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Claims for US Jobless Benefits Falling

FILE - A case worker talks to job seekers at a San Francisco employment center.
The number of Americans seeking unemployment benefits is falling, a new signal that the country's labor market is improving.

The U.S. government said Wednesday that 316,000 jobless workers made initial claims for unemployment compensation last week, 10,000 fewer than the week before and the lowest figure in two months.

Claims for jobless benefits in the world's largest economy have now fallen in six of the last seven weeks, an indication that employers are laying off fewer workers.

Policy makers at the country's central bank, the Federal Reserve, are also watching whether hiring has picked up before deciding whether to cut back on their direct support of the economy. Employers have added an average of more than 200,000 jobs a month since August, but the U.S. jobless rate is still elevated, pegged at 7.3 percent in October.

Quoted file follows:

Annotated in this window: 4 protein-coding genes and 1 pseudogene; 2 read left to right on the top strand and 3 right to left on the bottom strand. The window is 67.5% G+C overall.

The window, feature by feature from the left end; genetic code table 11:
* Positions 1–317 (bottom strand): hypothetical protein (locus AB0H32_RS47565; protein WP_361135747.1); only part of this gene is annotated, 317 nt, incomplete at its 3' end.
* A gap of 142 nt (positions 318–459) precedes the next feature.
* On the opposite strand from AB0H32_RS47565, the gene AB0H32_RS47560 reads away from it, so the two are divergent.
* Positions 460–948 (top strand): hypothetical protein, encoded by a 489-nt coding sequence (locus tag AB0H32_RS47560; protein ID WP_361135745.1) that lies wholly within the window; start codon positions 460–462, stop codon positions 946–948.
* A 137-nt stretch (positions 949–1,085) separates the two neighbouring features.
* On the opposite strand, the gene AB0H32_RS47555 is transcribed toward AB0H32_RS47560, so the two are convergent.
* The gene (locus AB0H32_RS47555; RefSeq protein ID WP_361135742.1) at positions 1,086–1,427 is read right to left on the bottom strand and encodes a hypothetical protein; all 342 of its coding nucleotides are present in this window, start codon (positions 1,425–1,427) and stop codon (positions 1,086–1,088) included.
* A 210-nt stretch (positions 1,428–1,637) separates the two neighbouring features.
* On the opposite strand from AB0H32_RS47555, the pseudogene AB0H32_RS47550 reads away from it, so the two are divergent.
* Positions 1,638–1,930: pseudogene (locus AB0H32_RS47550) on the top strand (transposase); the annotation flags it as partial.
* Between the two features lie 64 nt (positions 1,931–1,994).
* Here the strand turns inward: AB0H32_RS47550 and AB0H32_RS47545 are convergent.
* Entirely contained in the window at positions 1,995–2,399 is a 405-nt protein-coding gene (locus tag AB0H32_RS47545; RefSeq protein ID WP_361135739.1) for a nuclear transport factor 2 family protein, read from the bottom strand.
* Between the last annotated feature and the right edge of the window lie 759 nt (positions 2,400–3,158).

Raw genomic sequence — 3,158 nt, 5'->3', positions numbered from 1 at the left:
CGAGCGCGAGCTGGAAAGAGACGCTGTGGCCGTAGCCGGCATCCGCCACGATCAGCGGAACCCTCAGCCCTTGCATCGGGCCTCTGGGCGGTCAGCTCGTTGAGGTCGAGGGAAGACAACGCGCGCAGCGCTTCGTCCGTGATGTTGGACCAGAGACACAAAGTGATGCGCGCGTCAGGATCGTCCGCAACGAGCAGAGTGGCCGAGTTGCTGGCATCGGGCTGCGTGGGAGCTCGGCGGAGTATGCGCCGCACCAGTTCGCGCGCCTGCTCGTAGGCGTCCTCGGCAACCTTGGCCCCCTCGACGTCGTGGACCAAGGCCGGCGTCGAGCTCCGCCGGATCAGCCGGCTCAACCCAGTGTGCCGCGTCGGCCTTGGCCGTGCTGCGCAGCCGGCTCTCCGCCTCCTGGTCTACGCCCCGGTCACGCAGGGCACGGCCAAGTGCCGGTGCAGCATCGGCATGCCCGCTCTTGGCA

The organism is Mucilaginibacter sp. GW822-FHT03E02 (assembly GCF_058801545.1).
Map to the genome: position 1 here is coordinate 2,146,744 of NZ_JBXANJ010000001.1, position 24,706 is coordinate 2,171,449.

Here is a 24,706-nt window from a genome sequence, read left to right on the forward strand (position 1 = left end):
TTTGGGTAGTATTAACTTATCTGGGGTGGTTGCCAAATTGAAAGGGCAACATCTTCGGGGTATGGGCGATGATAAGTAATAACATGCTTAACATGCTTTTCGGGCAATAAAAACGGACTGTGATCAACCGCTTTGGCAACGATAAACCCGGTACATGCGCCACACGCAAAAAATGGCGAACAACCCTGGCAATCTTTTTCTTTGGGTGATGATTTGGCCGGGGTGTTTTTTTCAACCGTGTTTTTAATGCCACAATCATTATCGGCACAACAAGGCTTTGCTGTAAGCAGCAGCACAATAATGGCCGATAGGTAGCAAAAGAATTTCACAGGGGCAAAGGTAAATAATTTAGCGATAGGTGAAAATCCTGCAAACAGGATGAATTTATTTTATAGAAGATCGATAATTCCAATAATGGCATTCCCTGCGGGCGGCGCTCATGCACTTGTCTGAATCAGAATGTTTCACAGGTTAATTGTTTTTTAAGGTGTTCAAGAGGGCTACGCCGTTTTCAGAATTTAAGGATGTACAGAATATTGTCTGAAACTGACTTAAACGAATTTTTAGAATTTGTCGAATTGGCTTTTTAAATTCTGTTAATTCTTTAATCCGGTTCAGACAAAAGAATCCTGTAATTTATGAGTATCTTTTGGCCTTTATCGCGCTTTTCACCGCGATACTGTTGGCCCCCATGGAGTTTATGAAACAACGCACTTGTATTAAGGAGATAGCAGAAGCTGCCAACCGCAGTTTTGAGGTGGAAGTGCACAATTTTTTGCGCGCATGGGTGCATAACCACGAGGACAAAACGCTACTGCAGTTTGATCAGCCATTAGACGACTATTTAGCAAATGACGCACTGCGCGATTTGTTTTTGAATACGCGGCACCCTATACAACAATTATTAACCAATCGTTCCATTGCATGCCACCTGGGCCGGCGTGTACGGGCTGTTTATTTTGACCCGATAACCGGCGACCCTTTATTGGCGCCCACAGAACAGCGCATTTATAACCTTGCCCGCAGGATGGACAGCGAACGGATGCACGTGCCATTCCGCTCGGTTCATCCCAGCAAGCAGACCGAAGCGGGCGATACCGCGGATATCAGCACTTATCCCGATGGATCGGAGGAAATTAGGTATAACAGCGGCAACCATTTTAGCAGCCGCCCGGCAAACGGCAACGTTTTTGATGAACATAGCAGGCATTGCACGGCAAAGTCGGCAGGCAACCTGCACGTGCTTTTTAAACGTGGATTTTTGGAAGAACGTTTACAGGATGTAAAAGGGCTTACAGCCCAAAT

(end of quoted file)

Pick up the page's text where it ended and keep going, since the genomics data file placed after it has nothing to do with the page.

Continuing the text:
The Fed has been buying $85 billion of securities a month for more than a year. It is an effort to pump more money into the economy, keep interest rates low and boost job growth, as the U.S. continues to recover from its steepest recession since the Great Depression of the 1930s.

Central bank officials are set to meet again in mid-December. The Fed says it wants to begin to trim the asset purchases "in coming months," but has set no timeline.